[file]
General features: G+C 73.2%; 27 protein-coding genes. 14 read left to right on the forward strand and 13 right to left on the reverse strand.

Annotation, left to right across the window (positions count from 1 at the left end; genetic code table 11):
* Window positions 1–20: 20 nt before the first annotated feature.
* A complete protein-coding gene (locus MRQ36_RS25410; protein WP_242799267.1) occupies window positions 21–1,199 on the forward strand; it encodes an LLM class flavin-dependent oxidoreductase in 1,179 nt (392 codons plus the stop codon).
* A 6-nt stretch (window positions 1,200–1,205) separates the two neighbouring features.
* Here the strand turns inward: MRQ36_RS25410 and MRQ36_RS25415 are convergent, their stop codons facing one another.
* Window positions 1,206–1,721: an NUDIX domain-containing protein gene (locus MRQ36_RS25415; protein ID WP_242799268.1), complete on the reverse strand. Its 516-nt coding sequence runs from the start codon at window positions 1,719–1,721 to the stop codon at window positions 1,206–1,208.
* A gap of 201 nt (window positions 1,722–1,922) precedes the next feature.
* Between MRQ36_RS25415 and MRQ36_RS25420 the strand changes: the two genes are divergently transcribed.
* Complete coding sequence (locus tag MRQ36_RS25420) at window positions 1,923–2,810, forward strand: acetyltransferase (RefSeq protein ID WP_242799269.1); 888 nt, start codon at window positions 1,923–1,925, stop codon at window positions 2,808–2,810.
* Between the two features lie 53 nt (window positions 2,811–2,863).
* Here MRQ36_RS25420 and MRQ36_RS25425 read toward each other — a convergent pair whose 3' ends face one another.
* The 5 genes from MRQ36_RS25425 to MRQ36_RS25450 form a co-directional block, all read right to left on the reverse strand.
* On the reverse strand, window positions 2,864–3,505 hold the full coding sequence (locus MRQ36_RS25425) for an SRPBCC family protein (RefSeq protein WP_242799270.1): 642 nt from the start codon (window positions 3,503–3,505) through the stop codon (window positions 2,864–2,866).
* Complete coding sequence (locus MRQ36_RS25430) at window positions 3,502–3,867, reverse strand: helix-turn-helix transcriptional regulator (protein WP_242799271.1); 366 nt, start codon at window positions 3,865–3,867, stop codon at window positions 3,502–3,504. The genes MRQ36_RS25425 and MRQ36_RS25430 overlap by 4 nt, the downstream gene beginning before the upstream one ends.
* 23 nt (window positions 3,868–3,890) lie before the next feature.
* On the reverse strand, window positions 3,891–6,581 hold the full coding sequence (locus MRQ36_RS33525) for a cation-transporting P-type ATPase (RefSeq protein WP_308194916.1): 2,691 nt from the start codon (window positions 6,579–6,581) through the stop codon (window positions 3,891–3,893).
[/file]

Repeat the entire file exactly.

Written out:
General features: G+C 73.2%; 27 protein-coding genes. 14 read left to right on the forward strand and 13 right to left on the reverse strand.

Annotation, left to right across the window (positions count from 1 at the left end; genetic code table 11):
* Window positions 1–20: 20 nt before the first annotated feature.
* A complete protein-coding gene (locus MRQ36_RS25410; protein WP_242799267.1) occupies window positions 21–1,199 on the forward strand; it encodes an LLM class flavin-dependent oxidoreductase in 1,179 nt (392 codons plus the stop codon).
* A 6-nt stretch (window positions 1,200–1,205) separates the two neighbouring features.
* Here the strand turns inward: MRQ36_RS25410 and MRQ36_RS25415 are convergent, their stop codons facing one another.
* Window positions 1,206–1,721: an NUDIX domain-containing protein gene (locus MRQ36_RS25415; protein ID WP_242799268.1), complete on the reverse strand. Its 516-nt coding sequence runs from the start codon at window positions 1,719–1,721 to the stop codon at window positions 1,206–1,208.
* A gap of 201 nt (window positions 1,722–1,922) precedes the next feature.
* Between MRQ36_RS25415 and MRQ36_RS25420 the strand changes: the two genes are divergently transcribed.
* Complete coding sequence (locus tag MRQ36_RS25420) at window positions 1,923–2,810, forward strand: acetyltransferase (RefSeq protein ID WP_242799269.1); 888 nt, start codon at window positions 1,923–1,925, stop codon at window positions 2,808–2,810.
* Between the two features lie 53 nt (window positions 2,811–2,863).
* Here MRQ36_RS25420 and MRQ36_RS25425 read toward each other — a convergent pair whose 3' ends face one another.
* The 5 genes from MRQ36_RS25425 to MRQ36_RS25450 form a co-directional block, all read right to left on the reverse strand.
* On the reverse strand, window positions 2,864–3,505 hold the full coding sequence (locus MRQ36_RS25425) for an SRPBCC family protein (RefSeq protein WP_242799270.1): 642 nt from the start codon (window positions 3,503–3,505) through the stop codon (window positions 2,864–2,866).
* Complete coding sequence (locus MRQ36_RS25430) at window positions 3,502–3,867, reverse strand: helix-turn-helix transcriptional regulator (protein WP_242799271.1); 366 nt, start codon at window positions 3,865–3,867, stop codon at window positions 3,502–3,504. The genes MRQ36_RS25425 and MRQ36_RS25430 overlap by 4 nt, the downstream gene beginning before the upstream one ends.
* 23 nt (window positions 3,868–3,890) lie before the next feature.
* On the reverse strand, window positions 3,891–6,581 hold the full coding sequence (locus MRQ36_RS33525) for a cation-transporting P-type ATPase (RefSeq protein WP_308194916.1): 2,691 nt from the start codon (window positions 6,579–6,581) through the stop codon (window positions 3,891–3,893).